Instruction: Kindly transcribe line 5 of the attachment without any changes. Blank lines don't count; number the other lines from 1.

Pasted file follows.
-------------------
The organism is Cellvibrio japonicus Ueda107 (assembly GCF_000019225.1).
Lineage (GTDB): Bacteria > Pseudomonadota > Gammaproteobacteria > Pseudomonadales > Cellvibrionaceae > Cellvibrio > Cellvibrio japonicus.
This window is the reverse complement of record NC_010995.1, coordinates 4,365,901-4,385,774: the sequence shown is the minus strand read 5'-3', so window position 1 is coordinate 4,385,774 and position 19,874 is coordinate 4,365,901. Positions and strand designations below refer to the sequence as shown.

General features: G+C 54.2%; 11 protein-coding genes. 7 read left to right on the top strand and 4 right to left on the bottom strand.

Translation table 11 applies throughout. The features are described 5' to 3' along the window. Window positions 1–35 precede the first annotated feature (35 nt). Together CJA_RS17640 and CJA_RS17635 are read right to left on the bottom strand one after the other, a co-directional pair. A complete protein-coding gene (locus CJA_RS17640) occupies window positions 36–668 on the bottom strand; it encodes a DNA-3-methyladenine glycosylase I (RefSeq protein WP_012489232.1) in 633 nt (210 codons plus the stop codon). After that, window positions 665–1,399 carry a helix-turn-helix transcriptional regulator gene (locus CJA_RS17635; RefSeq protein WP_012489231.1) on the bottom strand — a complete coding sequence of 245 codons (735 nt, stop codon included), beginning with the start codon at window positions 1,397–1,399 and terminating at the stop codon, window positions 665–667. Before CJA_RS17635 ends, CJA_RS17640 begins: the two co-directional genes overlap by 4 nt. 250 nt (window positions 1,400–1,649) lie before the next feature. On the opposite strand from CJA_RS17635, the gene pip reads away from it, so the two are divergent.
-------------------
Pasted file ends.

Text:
Translation table 11 applies throughout. The features are described 5' to 3' along the window. Window positions 1–35 precede the first annotated feature (35 nt). Together CJA_RS17640 and CJA_RS17635 are read right to left on the bottom strand one after the other, a co-directional pair. A complete protein-coding gene (locus CJA_RS17640) occupies window positions 36–668 on the bottom strand; it encodes a DNA-3-methyladenine glycosylase I (RefSeq protein WP_012489232.1) in 633 nt (210 codons plus the stop codon). After that, window positions 665–1,399 carry a helix-turn-helix transcriptional regulator gene (locus CJA_RS17635; RefSeq protein WP_012489231.1) on the bottom strand — a complete coding sequence of 245 codons (735 nt, stop codon included), beginning with the start codon at window positions 1,397–1,399 and terminating at the stop codon, window positions 665–667. Before CJA_RS17635 ends, CJA_RS17640 begins: the two co-directional genes overlap by 4 nt. 250 nt (window positions 1,400–1,649) lie before the next feature. On the opposite strand from CJA_RS17635, the gene pip reads away from it, so the two are divergent.